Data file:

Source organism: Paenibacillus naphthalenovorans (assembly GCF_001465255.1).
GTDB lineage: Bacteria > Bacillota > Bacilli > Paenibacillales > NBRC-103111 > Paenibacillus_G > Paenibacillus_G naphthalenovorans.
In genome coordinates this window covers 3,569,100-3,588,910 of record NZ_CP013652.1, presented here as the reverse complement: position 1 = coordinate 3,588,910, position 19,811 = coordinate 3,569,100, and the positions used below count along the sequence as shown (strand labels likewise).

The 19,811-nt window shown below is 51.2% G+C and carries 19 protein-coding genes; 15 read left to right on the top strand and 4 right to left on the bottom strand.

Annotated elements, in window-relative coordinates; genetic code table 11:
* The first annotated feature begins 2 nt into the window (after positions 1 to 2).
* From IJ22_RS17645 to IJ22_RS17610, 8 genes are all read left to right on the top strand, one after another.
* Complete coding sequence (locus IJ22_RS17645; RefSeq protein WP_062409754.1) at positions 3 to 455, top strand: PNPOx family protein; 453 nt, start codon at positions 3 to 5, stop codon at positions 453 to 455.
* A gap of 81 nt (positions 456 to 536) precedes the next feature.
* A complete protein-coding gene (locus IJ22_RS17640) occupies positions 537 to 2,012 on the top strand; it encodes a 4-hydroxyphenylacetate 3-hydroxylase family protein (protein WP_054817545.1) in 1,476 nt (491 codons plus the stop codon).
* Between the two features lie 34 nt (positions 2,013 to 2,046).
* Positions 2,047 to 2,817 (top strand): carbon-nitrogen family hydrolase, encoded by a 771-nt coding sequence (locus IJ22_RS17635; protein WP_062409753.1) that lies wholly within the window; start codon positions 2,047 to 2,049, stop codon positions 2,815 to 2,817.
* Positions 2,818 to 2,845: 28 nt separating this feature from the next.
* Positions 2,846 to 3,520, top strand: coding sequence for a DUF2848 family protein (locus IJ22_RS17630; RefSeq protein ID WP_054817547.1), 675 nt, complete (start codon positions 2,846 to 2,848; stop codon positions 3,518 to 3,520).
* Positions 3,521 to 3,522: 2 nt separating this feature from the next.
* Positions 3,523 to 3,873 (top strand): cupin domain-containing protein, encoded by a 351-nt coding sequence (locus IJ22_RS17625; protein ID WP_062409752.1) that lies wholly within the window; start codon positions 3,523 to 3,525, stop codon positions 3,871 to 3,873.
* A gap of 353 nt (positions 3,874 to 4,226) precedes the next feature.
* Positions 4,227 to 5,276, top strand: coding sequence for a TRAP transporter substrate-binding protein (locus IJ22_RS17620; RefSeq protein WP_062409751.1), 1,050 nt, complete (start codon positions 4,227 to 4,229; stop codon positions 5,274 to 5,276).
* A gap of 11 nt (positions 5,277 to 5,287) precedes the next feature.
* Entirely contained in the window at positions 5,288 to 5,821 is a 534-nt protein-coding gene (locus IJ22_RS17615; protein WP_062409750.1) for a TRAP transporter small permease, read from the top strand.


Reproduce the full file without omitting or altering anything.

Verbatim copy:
Source organism: Paenibacillus naphthalenovorans (assembly GCF_001465255.1).
GTDB lineage: Bacteria > Bacillota > Bacilli > Paenibacillales > NBRC-103111 > Paenibacillus_G > Paenibacillus_G naphthalenovorans.
In genome coordinates this window covers 3,569,100-3,588,910 of record NZ_CP013652.1, presented here as the reverse complement: position 1 = coordinate 3,588,910, position 19,811 = coordinate 3,569,100, and the positions used below count along the sequence as shown (strand labels likewise).

The 19,811-nt window shown below is 51.2% G+C and carries 19 protein-coding genes; 15 read left to right on the top strand and 4 right to left on the bottom strand.

Annotated elements, in window-relative coordinates; genetic code table 11:
* The first annotated feature begins 2 nt into the window (after positions 1 to 2).
* From IJ22_RS17645 to IJ22_RS17610, 8 genes are all read left to right on the top strand, one after another.
* Complete coding sequence (locus IJ22_RS17645; RefSeq protein WP_062409754.1) at positions 3 to 455, top strand: PNPOx family protein; 453 nt, start codon at positions 3 to 5, stop codon at positions 453 to 455.
* A gap of 81 nt (positions 456 to 536) precedes the next feature.
* A complete protein-coding gene (locus IJ22_RS17640) occupies positions 537 to 2,012 on the top strand; it encodes a 4-hydroxyphenylacetate 3-hydroxylase family protein (protein WP_054817545.1) in 1,476 nt (491 codons plus the stop codon).
* Between the two features lie 34 nt (positions 2,013 to 2,046).
* Positions 2,047 to 2,817 (top strand): carbon-nitrogen family hydrolase, encoded by a 771-nt coding sequence (locus IJ22_RS17635; protein WP_062409753.1) that lies wholly within the window; start codon positions 2,047 to 2,049, stop codon positions 2,815 to 2,817.
* Positions 2,818 to 2,845: 28 nt separating this feature from the next.
* Positions 2,846 to 3,520, top strand: coding sequence for a DUF2848 family protein (locus IJ22_RS17630; RefSeq protein ID WP_054817547.1), 675 nt, complete (start codon positions 2,846 to 2,848; stop codon positions 3,518 to 3,520).
* Positions 3,521 to 3,522: 2 nt separating this feature from the next.
* Positions 3,523 to 3,873 (top strand): cupin domain-containing protein, encoded by a 351-nt coding sequence (locus IJ22_RS17625; protein ID WP_062409752.1) that lies wholly within the window; start codon positions 3,523 to 3,525, stop codon positions 3,871 to 3,873.
* A gap of 353 nt (positions 3,874 to 4,226) precedes the next feature.
* Positions 4,227 to 5,276, top strand: coding sequence for a TRAP transporter substrate-binding protein (locus IJ22_RS17620; RefSeq protein WP_062409751.1), 1,050 nt, complete (start codon positions 4,227 to 4,229; stop codon positions 5,274 to 5,276).
* A gap of 11 nt (positions 5,277 to 5,287) precedes the next feature.
* Entirely contained in the window at positions 5,288 to 5,821 is a 534-nt protein-coding gene (locus IJ22_RS17615; protein WP_062409750.1) for a TRAP transporter small permease, read from the top strand.